(This article was originally published in the ‘About Nearest Green’ section on NearestGreen.com)
The story of Nathan “Nearest” Green is one of the most remarkable yet forgotten stories of our lifetime. Uncle Nearest, as his family and friends in his hometown of Lynchburg, Tennessee called him, was the first known African-American master distiller. Born in Maryland around 1820, we don’t know if he was born into slavery or later became a slave, but what we do know is sometime around the mid-1800s, he began working on the farm of a country preacher and distiller in Lincoln County. Nearest was a skilled distiller, specializing in a process that gave his whiskey a unique smoothness, known as sugar maple charcoal filtering. Called the Lincoln County process, it is believed by many whiskey and food historians to have been brought in by slaves, who were already using charcoal to filter their water and purify their foods in West Africa.
Nearest was such a skilled distiller, and his sugar maple charcoal-filtered whiskey was the best in the area. In the mid-185os, a young white boy came to work at the farm where Nearest operated as the master distiller. The young boy was the tenth child in his family and lost his mom to a sudden illness at the age of four months so it wasn’t surprising he began looking for things to do away from his family home. He worked as a chore boy for the preacher─milking cows, feeding slop to the pigs, getting water from the springhouse, and all the other things farm hands do. He wasn’t a privileged boy, he was a worker, like Nearest.
While the young boy worked for the preacher, he kept asking about the smoke coming up through the hollow on the 338-acre property. He knew there were men hurrying back and forth from that area with mules and wagons but he was never allowed to go. Finally, after some time of working as a chore boy, the preacher agreed to give in to the boy’s curiosity and to take him to the area on the property where the smoke came from. Introducing the young boy to a “coal black negro,” as later described in the boy’s biography, by saying, “This is Uncle Nearest. He’s the best whiskey maker I know of,” and asked Nearest to teach the young boy everything he knew about distilling, and especially his process of sugar maple charcoal filtering.
Now, the important thing to know about this special process Nearest taught is the only difference between bourbon and Tennessee whiskey is this special filtration. So, what Nearest was teaching the young boy to do was make Tennessee Whiskey.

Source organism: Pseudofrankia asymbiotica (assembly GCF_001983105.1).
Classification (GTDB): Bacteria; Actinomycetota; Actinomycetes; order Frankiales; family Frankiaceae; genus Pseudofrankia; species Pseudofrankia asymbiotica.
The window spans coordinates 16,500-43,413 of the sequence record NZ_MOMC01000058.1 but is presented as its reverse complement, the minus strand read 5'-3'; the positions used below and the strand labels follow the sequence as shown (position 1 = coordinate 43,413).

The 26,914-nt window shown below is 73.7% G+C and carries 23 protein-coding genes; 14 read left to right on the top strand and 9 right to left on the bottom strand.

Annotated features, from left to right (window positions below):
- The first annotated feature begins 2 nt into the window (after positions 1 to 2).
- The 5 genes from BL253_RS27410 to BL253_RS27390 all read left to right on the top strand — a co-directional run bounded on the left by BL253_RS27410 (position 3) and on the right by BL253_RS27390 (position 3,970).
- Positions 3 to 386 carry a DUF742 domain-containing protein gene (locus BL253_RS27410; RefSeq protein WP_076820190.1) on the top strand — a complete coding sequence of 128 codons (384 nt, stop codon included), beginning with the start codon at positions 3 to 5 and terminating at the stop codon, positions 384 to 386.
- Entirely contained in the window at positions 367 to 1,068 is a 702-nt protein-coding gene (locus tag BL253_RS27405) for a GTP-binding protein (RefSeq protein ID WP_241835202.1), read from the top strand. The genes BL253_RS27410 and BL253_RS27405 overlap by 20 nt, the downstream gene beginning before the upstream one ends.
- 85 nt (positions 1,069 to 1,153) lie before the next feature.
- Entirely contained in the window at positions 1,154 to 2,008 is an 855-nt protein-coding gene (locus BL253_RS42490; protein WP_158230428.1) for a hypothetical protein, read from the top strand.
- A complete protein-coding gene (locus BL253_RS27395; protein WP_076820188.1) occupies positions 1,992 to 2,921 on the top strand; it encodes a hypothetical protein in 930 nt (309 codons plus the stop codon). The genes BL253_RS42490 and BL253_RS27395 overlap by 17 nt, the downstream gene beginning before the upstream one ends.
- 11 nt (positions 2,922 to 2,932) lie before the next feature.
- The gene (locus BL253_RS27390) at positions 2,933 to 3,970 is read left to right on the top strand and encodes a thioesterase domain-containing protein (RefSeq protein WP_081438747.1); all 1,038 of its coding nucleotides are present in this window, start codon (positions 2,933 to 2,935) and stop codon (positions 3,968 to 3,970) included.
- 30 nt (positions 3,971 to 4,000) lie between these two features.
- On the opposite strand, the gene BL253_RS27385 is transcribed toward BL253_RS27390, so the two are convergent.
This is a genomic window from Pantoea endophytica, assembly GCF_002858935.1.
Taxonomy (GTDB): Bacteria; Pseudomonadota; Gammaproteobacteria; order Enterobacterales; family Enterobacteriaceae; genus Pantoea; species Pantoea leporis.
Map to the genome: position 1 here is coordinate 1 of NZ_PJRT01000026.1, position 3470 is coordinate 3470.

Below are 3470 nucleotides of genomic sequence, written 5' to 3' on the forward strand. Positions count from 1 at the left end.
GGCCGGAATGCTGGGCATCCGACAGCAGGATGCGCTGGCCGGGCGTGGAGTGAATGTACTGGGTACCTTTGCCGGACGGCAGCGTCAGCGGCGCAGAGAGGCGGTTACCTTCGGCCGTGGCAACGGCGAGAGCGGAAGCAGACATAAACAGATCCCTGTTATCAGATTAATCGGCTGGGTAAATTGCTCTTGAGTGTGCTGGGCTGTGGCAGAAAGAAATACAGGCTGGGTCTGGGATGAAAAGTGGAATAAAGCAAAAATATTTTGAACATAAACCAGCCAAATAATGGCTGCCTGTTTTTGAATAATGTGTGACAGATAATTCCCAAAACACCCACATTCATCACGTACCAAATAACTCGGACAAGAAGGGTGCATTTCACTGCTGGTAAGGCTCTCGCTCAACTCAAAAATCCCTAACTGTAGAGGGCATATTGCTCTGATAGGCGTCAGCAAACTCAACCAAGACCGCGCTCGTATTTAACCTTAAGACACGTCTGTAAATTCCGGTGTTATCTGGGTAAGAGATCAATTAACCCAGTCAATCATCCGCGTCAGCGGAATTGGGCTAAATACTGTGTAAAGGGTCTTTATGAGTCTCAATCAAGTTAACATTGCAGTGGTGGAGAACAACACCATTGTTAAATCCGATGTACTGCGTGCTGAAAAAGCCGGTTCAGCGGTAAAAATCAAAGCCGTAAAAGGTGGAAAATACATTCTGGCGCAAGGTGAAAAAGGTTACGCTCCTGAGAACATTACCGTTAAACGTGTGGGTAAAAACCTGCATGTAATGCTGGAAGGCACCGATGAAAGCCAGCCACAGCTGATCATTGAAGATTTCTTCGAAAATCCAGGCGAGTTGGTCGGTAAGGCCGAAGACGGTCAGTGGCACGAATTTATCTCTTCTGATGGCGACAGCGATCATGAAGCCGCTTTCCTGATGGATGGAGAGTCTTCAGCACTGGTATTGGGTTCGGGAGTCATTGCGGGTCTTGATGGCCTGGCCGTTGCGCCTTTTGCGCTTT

As the years went by, the young boy continued learning from Nearest and eventually became old enough to begin selling this unique whiskey in other towns near Lynchburg. He sold to soldiers during the civil war and found he was a great sales person and entrepreneur. The whiskey he sold quickly became the most popular in the area. During the civil war, at the age of 15, the young boy lost his father and became an orphan. He would need to fend for himself all the remaining days of his life and chose the whiskey business as his career. Following the civil war, once Nearest was a free man, the white chore boy-turned business man partnered with the preacher in the distillery and eventually purchased the preacher’s shares and renamed the distillery after himself. The young man asked Nearest to be his first master distiller, an extraordinary request for such a time and place.
Over time, that young white chore boy moved from the property and took his growing whiskey business with him. Although Nearest retired and did not go to his new distillery, Nearest’s sons, Lewis, Eli and George all continued the tradition of making the best whiskey in the area and went to work with the young man at his new place. Nearest’s grandsons, Charlie and Ott also went to work for the new distillery. That young white boy, who became a brilliant businessman, went on to be known as one of the most famous whiskey makers in the world; his legal name was Jasper Newton, those of us in Lynchburg know him as Uncle Jack, the rest of the world knows him as Jack Daniel.
And the first known African-American master distiller’s story, the story of Nearest Green, was lost in time. But now that we know this remarkable true story, we can share it, and ensure the credit long due to Uncle Nearest, is told for generations to come.